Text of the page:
unexploded-ordnances-group

Split Britches Wants You to Unearth Your Potential

“There are thousands of acres all over the world of unexploded ordnances… It’s a great metaphor for the unexploded potential in older people, things that are unexpressed, unexplored.”

In the summer of 2014, longtime creative collaborators Lois Weaver, 67, and Peggy Shaw, 72 were beginning their artist residency on Governors Island, a former military installation turned National Monument in New York Harbor.

One rule of the residency: No digging.

“They explained that we couldn’t dig because of ‘unexploded ordnances’: cannonballs and other explosives still buried on the island,” Weaver remembers. “Well, you know how artists are, we go digging all over the place! We did some research and discovered that there are thousands of acres all over the world of unexploded ordnances, and we became fascinated. It’s a great metaphor for the unexploded potential in older people, things that are unexpressed, unexplored.”

The Buried Potential of Elders

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Buried potential became both the inspiration for and the focus of Weaver and Shaw’s latest endeavor, “Unexploded Ordnances (UXO),” a series of exploratory workshops with seniors that will provide material for a theatrical production. The term “buried,” Weaver says, refers more to “the fantasy of life as opposed to the lost opportunities of life.” It’s a subtle but important distinction: what you always wanted to do rather than what you didn’t do. 

As Weaver says in a video about the project, “I want to find out what happens when we dig down in there and locate that hidden potential and let it go.”

Both Weaver and Shaw —  co-founders in 1980, with Deb Margolin, of the feminist performance group Split Britches — have previously explored age in their work. Shaw wrote and performed a solo  show, “Ruff,” about age and loss after suffering a stroke. Weaver has a rich history of creating cutting-edge art in collaboration with other seniors. Her 2014 La MaMa show “What Tammy Needs to Know about Getting Old and Having Sex” costarred members of the Sirovich Senior Center in Manhattan’s East Village. This past spring, a few of those seniors accompanied Shaw and Weaver to London’s Barbican Centre to help develop “Unexploded Ordnances” alongside their British peers.

“One of the things we did was just talk about this concept of Unexploded Ordnances and what kind of images came up for people. We asked if there was something they had always wanted to do but didn’t get a chance to,” Weaver says. “We also did some literal digging.” Weaver brought in some tiny objects, including dollhouse furniture, and buried them in sand. As the participants pulled out objects, they would talk about the ideas that the items sparked in them.

“Then we wrote wishes and dreams and hopes on slips of paper and buried those, too,” Weaver says. “People dug them out and responded to them even though they weren’t theirs. What if I had always wanted to be an opera singer? What would I have done?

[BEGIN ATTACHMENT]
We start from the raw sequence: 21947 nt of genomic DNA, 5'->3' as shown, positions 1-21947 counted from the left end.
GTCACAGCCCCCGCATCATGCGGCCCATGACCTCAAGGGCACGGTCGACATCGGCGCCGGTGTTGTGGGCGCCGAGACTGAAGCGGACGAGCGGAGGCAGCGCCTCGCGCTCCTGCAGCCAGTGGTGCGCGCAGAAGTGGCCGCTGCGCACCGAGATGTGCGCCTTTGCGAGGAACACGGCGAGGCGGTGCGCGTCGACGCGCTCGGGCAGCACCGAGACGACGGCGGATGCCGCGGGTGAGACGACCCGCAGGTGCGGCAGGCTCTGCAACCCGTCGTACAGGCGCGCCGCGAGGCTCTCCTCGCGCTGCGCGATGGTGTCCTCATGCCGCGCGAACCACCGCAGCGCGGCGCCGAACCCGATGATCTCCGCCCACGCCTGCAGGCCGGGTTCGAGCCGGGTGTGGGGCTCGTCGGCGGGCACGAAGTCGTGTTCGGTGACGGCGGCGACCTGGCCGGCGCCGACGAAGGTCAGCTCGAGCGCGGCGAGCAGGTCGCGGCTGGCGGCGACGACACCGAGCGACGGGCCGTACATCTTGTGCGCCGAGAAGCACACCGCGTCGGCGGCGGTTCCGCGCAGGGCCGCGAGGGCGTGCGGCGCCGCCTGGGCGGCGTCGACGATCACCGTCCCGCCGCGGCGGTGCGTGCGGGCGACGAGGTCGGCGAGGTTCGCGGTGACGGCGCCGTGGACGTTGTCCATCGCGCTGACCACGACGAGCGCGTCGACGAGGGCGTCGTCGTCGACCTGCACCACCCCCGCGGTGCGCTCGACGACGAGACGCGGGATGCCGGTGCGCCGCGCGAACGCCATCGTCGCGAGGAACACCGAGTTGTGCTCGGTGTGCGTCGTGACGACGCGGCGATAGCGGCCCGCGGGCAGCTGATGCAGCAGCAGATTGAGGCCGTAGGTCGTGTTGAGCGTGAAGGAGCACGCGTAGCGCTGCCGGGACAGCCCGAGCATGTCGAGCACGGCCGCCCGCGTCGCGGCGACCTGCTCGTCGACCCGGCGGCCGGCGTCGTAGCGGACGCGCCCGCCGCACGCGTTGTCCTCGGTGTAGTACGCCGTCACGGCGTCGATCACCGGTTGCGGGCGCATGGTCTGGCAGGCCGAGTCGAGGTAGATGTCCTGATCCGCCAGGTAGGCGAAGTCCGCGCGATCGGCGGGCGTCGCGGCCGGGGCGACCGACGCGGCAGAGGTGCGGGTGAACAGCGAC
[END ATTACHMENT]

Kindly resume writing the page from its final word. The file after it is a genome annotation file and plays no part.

As things progressed, Stanley Kubrick’s classic 1964 Cold War satire “Dr. Strangelove or: How I Learned to Stop Worrying and Love the Bomb became a major influence. “We just fell in love with the doomsday aspect of that film and the humorous way it dealt with impending disaster,” Weaver says.

“In the workshop, we talked about our sense of doom. If there is an impending disaster right now, what is it? Trump was a big one, but so was climate change. How do we think about our own life potential when we think the planet might be dying? We talked about how we might amass all of our different little potentials in order to make a big change.”

Shaw found the entire experience liberating. “It was so refreshing that they weren’t being interrupted and they had great ideas; so great to see all of us elders have the floor and not just be talking about what they want us to talk about, which is what it feels like being old.”

“Unexploded Ordnances” in NYC

Throughout September, Weaver and Shaw are inviting NYC seniors to join them for a series of drop-in workshops or “open houses” on Governors Island to discuss unrealized dreams, talents and hopes. In October, the duo will mount a show at legendary downtown culture hub La MaMa based on this research.

The London sessions culminated in an informal show-and-tell for Barbican staff, not a full fledged production. Weaver says that the October world premiere at La MaMa will still be a work in progress.

The open houses will determine what, exactly, the show will be (although the duo may invite an elder or two onstage with them, they are the stars). “We encourage as much material gathering as possible but we don’t use anything without permission,” says Weaver. “The conversations will help us develop the piece, which we hope will have an element of public discussion.”

The Governor’s Island open houses will be flexible and responsive to who’s in the room, ranging from more formal discussions if a crowd of seniors shows up, to creative activities and conversations when there are just a couple of participants.

“I want to make it as productive and comfortable as possible, so people can think and be creative,” Weaver says. “Elders are an unexplored resource.”

Governors Island Open Houses are September 5–25. People ages 50 and up can join Weaver and Shaw in Building 20B Thursday–Saturday 1–5pm and Sunday 3–5pm. No registration required, just drop in. Click here for more info and directions.

The show “Unexploded Ordnances (UXO)” runs October 6- 16 at the Downstairs @ La MaMa, followed by a Split Britches Retro(per)spective October 20-23. Click here for tickets.

 

 

 

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